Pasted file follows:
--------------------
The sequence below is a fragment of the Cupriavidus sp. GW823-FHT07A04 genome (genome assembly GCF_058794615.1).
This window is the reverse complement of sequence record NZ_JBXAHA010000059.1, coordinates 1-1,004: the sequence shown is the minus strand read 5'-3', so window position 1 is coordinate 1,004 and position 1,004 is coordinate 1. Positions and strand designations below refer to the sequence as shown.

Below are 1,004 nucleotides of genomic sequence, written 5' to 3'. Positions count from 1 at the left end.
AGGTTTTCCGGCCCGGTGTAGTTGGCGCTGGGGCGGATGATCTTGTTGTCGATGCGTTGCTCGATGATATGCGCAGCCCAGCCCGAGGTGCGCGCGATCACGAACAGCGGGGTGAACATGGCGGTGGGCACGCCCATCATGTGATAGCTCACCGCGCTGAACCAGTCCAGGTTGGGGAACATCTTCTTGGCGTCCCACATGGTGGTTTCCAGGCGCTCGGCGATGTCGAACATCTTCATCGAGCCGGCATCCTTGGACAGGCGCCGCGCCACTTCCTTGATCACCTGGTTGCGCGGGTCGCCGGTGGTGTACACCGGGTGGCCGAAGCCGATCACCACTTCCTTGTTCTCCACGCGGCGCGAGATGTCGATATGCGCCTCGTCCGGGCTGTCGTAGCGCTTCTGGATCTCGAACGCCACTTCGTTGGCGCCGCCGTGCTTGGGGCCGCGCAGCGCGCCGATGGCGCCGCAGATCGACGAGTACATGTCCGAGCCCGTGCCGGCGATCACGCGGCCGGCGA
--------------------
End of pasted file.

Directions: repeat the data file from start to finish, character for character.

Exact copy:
The sequence below is a fragment of the Cupriavidus sp. GW823-FHT07A04 genome (genome assembly GCF_058794615.1).
This window is the reverse complement of sequence record NZ_JBXAHA010000059.1, coordinates 1-1,004: the sequence shown is the minus strand read 5'-3', so window position 1 is coordinate 1,004 and position 1,004 is coordinate 1. Positions and strand designations below refer to the sequence as shown.

Below are 1,004 nucleotides of genomic sequence, written 5' to 3'. Positions count from 1 at the left end.
AGGTTTTCCGGCCCGGTGTAGTTGGCGCTGGGGCGGATGATCTTGTTGTCGATGCGTTGCTCGATGATATGCGCAGCCCAGCCCGAGGTGCGCGCGATCACGAACAGCGGGGTGAACATGGCGGTGGGCACGCCCATCATGTGATAGCTCACCGCGCTGAACCAGTCCAGGTTGGGGAACATCTTCTTGGCGTCCCACATGGTGGTTTCCAGGCGCTCGGCGATGTCGAACATCTTCATCGAGCCGGCATCCTTGGACAGGCGCCGCGCCACTTCCTTGATCACCTGGTTGCGCGGGTCGCCGGTGGTGTACACCGGGTGGCCGAAGCCGATCACCACTTCCTTGTTCTCCACGCGGCGCGAGATGTCGATATGCGCCTCGTCCGGGCTGTCGTAGCGCTTCTGGATCTCGAACGCCACTTCGTTGGCGCCGCCGTGCTTGGGGCCGCGCAGCGCGCCGATGGCGCCGCAGATCGACGAGTACATGTCCGAGCCCGTGCCGGCGATCACGCGGCCGGCGA